Because of the overlap with plumbing and air-conditioning, I think he probably would have had the skills to solder in a track-replacement wire, so I was slightly surprised he didn’t consider that. Probably he doesn’t really know anything about electricity, and perhaps it wouldn’t have been legal anyway.
Wait. You mean when my dishwasher door latch broke, which is a unit integrated with various cutoff switches so that the dishwasher shuts off when the door is opened, I would have to hire one of these dudes to replace it? And that if I ordered the part and replaced it myself, as in fact I did, in about ten minutes, this would be illegal in some Australian states?
If true, that sounds like utter nonsense promoted by trade unions with far too much political clout.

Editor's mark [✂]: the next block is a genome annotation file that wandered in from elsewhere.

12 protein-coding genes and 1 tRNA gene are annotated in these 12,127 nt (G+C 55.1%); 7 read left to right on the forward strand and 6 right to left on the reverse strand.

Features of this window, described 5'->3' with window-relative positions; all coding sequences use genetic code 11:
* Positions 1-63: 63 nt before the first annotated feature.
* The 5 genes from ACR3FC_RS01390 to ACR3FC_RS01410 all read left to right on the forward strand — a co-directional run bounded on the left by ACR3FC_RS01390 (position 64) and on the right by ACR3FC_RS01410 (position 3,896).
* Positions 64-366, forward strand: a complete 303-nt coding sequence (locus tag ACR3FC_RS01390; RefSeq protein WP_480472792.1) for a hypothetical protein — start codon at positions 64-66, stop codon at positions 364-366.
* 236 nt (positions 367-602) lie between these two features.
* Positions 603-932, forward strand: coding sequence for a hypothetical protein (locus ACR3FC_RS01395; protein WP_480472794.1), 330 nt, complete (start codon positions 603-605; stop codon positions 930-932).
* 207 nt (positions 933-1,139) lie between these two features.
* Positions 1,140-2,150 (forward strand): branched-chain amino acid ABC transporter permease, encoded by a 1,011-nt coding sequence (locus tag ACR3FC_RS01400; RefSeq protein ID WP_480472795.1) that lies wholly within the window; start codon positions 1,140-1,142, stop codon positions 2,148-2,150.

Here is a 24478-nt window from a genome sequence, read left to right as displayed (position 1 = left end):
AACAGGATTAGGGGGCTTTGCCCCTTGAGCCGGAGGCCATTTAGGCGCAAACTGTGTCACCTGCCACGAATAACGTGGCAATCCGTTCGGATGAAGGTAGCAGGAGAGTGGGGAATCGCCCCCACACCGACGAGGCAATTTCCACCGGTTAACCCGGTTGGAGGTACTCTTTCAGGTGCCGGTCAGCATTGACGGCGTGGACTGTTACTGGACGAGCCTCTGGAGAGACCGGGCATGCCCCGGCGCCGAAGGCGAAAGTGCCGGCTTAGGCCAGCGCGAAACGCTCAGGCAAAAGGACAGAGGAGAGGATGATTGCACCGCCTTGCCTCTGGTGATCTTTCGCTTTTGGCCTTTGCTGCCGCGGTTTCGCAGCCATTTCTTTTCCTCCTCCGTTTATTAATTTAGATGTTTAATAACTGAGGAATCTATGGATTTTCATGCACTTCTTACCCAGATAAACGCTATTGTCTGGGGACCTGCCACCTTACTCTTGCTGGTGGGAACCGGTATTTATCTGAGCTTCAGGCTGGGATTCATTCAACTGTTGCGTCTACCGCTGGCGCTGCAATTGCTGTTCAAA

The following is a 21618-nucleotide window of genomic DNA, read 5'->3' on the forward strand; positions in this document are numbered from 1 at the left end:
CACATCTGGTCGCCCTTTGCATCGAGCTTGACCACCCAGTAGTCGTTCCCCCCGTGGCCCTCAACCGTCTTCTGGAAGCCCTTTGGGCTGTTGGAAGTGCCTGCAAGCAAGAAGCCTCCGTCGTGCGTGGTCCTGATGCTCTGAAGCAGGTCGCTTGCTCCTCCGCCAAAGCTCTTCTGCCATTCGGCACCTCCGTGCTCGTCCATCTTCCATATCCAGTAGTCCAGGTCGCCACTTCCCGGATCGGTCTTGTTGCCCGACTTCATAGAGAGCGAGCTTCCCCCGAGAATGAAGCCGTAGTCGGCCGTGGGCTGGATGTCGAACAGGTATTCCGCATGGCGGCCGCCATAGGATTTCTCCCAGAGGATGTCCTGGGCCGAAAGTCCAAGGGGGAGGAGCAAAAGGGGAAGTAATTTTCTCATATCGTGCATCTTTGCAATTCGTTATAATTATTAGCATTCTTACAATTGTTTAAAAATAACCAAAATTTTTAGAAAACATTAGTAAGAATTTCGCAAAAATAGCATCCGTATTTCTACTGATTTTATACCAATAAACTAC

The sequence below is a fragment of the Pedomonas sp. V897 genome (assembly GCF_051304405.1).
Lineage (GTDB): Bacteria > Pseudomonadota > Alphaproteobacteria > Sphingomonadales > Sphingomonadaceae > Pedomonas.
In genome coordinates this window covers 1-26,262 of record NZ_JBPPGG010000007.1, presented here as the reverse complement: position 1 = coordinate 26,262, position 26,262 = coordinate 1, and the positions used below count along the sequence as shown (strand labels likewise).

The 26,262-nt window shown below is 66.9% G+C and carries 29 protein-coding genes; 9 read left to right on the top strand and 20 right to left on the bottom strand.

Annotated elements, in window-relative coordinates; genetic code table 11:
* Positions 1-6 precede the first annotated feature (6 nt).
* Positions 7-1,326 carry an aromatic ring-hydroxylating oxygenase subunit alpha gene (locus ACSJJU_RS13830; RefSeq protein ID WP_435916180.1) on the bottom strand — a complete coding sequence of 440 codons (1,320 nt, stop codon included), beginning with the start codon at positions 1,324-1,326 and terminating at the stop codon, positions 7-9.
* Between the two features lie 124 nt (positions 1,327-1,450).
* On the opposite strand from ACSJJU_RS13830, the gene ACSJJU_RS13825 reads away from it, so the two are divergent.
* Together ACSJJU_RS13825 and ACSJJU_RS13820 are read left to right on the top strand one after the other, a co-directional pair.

There are some grey areas, and the rules aren’t the same in every state. Some of the grey areas aren’t so much grey as murky untreated sewerage that nobody wants to look at. I’m not an expert, and most people would know even less than me.
You’ve described a replacement part, which might be different to a ‘repair’ if it came to court. And since nobody saw you do it, launching a prosecution would be difficult. And as regards common practice, it’s still not illegal to sell dishwasher door latches to anybody – even children.
Replacing a shower head with a low-flow water-saving shower head is handled by a specific exemption to the plumbing rules. On the face of it, replacing a shower head for any other reason is illegal unless you are a plumber. Message boards like the SDMB would be careful about allowing discussion of shower-head replacement. And the more they know about it, the more careful they would be. But that’s as far as it would go: it’s something you don’t discuss on the record.